The storm's more than 2,000-mile reach threatened to leave about a third of the nation covered in a hodge-podge of harsh weather. Ice fell first and was expected to be followed by up to two feet of snow in some places. Storm-battered New England towns feared they wouldn't have anywhere to put it.
Making matters worse was the expectation of brutal cold and winds gusting to near 60 mph.
The storm affected thousands of flights across the country. Some experts say that the storm could affect 100 million people. By midday on Tuesday, 6,500 flights around the country were canceled, according to FlightAware.com.
JetBlue canceled flights in and out of New York's JFK airport for the rest of Tuesday, with some flights to resume Wednesday afternoon. It plans to shut down its Boston flying Tuesday night through Thursday morning.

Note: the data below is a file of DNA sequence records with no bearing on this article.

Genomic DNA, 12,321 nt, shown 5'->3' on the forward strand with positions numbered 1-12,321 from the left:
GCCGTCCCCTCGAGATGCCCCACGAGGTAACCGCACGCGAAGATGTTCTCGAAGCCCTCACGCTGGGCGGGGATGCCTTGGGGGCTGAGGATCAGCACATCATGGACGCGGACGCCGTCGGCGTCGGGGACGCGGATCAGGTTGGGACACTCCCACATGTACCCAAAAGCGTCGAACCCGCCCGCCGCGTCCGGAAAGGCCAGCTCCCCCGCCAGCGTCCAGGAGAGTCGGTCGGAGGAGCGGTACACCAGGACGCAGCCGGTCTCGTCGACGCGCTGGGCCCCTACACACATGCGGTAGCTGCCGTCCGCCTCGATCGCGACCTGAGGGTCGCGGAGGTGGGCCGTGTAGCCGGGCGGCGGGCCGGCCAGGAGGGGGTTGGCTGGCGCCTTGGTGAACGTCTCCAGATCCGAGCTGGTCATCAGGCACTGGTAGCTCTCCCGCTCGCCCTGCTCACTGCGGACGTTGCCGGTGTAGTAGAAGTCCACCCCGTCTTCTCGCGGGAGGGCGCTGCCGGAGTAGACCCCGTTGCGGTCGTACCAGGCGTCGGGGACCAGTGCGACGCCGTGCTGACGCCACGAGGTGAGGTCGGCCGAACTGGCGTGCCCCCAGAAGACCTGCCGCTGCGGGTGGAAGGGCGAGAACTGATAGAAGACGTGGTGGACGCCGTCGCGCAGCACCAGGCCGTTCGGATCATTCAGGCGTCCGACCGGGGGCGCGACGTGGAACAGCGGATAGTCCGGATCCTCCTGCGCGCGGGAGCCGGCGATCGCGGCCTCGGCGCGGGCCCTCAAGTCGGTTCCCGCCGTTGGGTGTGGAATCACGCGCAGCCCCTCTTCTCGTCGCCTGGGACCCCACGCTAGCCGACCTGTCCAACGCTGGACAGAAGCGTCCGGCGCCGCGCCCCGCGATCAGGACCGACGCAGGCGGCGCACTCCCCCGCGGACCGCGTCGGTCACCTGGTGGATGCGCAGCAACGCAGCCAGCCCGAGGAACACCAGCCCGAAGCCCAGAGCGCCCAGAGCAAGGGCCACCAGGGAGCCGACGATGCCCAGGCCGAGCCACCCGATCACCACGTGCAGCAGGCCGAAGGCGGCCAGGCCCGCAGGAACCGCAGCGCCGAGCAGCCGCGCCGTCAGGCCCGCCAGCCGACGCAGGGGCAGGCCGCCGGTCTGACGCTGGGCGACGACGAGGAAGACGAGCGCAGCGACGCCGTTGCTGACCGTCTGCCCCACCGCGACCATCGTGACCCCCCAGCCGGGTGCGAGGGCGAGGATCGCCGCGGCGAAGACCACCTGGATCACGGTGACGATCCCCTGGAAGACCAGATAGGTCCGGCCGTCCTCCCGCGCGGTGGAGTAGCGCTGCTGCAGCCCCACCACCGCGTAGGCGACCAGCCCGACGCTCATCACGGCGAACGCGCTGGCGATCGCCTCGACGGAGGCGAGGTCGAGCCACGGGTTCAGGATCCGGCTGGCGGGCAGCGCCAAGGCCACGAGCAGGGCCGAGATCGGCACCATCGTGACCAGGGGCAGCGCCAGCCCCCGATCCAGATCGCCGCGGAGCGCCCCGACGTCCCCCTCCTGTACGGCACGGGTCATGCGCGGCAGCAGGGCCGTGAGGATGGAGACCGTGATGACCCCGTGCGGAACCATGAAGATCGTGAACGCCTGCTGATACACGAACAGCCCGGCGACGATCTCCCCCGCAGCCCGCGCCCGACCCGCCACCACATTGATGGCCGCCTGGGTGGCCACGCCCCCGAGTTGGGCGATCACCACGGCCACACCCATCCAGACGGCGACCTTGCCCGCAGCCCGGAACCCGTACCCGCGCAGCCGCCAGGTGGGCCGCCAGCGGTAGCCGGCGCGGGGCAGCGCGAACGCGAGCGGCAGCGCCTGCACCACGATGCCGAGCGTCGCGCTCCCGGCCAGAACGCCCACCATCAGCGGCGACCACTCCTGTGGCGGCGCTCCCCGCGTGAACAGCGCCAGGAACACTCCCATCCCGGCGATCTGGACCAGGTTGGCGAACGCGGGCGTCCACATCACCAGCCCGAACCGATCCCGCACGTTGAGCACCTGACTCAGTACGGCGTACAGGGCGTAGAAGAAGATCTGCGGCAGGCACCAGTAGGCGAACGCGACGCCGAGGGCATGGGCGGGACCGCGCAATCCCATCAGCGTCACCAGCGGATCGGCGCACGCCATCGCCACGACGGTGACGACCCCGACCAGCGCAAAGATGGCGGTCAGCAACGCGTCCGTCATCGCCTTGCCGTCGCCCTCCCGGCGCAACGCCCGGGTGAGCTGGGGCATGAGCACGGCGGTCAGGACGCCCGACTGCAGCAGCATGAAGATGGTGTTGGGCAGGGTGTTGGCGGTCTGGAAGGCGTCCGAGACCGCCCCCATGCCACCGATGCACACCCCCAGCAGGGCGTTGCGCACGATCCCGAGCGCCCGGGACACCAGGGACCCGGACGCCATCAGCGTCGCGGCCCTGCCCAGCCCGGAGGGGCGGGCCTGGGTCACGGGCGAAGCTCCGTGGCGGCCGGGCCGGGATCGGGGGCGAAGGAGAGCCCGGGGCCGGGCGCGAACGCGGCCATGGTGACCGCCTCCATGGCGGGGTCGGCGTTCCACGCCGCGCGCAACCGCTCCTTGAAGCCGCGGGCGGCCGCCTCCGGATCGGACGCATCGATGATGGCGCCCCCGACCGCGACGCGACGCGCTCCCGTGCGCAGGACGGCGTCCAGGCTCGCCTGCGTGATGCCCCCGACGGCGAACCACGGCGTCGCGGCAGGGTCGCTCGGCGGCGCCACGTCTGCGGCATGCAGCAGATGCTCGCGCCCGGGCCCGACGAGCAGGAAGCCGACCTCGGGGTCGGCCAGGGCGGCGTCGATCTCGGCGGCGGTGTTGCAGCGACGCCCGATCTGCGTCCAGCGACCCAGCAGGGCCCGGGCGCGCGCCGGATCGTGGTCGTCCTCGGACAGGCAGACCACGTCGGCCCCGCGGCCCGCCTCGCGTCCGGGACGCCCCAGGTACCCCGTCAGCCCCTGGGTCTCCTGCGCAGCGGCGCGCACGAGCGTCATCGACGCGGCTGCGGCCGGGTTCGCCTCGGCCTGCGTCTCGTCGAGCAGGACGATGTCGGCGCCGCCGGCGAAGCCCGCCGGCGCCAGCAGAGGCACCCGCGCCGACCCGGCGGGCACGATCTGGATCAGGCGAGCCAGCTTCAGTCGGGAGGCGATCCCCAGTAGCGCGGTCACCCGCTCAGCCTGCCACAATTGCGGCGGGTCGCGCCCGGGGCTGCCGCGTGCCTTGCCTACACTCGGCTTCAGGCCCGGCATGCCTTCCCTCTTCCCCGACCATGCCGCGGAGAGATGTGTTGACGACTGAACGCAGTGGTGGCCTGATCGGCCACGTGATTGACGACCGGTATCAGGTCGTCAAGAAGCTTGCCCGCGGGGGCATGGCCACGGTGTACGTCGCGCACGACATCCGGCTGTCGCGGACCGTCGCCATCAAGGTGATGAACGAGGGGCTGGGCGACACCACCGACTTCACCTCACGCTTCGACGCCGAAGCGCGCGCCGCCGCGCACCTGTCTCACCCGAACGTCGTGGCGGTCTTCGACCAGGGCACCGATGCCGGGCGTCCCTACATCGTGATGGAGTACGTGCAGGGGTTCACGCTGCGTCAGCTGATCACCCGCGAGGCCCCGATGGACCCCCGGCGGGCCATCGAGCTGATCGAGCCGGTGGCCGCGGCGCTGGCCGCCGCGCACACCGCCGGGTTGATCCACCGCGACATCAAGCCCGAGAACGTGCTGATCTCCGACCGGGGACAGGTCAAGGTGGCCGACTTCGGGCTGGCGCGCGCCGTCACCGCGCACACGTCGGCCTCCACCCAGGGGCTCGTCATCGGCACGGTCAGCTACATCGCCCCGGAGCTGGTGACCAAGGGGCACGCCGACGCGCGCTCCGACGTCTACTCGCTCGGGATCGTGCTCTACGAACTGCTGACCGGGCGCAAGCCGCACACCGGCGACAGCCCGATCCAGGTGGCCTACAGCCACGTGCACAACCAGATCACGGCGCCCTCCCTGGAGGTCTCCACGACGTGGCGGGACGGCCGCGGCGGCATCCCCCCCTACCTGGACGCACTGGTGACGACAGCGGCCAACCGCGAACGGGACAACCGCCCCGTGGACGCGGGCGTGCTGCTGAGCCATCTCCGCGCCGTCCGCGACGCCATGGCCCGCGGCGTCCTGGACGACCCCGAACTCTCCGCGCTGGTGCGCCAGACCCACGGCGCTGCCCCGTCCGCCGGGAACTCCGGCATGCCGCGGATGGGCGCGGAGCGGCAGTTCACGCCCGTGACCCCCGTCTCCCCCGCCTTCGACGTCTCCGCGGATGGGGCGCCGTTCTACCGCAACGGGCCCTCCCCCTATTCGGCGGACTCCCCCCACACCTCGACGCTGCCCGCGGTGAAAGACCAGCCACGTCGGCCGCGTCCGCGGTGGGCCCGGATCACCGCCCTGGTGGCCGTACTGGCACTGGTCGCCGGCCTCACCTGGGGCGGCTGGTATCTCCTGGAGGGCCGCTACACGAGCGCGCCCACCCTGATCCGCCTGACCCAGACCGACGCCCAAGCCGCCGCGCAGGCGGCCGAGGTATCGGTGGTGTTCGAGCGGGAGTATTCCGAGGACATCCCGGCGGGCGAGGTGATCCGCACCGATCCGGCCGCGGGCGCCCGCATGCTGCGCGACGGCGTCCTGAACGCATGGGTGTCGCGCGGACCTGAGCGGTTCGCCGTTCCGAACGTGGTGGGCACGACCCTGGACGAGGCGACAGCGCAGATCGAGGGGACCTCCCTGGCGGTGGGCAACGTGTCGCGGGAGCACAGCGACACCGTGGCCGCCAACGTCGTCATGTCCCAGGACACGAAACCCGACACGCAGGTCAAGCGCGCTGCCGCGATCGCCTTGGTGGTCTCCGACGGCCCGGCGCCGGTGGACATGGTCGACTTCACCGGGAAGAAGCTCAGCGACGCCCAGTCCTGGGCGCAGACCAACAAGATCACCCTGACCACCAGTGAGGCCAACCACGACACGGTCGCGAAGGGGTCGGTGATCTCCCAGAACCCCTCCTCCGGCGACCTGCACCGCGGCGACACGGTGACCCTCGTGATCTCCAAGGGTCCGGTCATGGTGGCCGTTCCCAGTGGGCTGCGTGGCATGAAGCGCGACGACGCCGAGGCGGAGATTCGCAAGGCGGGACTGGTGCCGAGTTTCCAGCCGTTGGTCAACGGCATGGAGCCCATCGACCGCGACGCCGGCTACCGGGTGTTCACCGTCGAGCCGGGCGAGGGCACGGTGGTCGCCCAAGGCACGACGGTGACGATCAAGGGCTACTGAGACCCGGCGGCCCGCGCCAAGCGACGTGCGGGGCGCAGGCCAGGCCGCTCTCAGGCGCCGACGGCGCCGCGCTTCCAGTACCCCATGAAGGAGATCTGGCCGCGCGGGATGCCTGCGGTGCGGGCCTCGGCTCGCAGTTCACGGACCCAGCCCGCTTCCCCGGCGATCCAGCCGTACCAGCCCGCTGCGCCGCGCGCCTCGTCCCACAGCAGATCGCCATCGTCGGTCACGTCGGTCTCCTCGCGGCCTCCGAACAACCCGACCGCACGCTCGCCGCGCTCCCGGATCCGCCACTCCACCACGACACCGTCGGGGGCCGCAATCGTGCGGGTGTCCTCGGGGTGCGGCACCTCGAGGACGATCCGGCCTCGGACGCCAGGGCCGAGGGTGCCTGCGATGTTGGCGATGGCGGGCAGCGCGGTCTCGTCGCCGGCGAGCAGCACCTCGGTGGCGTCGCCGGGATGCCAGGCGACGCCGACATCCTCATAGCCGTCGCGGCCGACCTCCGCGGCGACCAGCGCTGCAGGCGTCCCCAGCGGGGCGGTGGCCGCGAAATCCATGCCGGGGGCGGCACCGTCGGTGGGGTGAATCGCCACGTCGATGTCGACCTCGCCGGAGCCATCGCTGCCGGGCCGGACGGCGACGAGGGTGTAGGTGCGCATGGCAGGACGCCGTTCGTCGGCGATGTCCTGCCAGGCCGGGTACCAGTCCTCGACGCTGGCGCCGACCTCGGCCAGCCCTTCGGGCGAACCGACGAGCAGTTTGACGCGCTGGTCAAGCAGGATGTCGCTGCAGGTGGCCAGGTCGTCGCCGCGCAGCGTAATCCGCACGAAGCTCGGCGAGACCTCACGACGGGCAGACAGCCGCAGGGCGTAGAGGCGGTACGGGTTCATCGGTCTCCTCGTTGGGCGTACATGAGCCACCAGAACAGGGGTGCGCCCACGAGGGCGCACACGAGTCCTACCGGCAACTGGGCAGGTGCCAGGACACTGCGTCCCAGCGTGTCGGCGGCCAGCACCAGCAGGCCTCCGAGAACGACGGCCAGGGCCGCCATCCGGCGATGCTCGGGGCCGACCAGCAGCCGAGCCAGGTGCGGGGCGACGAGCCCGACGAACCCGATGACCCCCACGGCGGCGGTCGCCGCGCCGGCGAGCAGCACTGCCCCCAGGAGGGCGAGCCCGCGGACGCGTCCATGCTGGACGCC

White-outs paralyzed Oklahoma City and the Tulsa area, where snowpack caused the partial collapse of a roof at the Hard Rock Casino but no injuries were reported. Blowing snow created drifts up to 4 feet high and trucks, city buses, snowplows and at least one ambulance had trouble navigating the treacherous roadways.
After burying the Midwest, the storm was expected to sweep into the Northeast, parts of which already are on track for record snowfall this winter. A winter storm warning was in effect for New York City, with forecasters predicting a mix of snow, sleet and ice. Federal workers in Washington were given the option of working from home because roads already were slippery Tuesday.
When the snow finally ends, bitter cold will set in. Temperatures in some parts of the Midwest will dip well below zero. Gusty winds will blow all of that snow. Visibility will be virtually zero at times.
The Associated Press contributed to this report.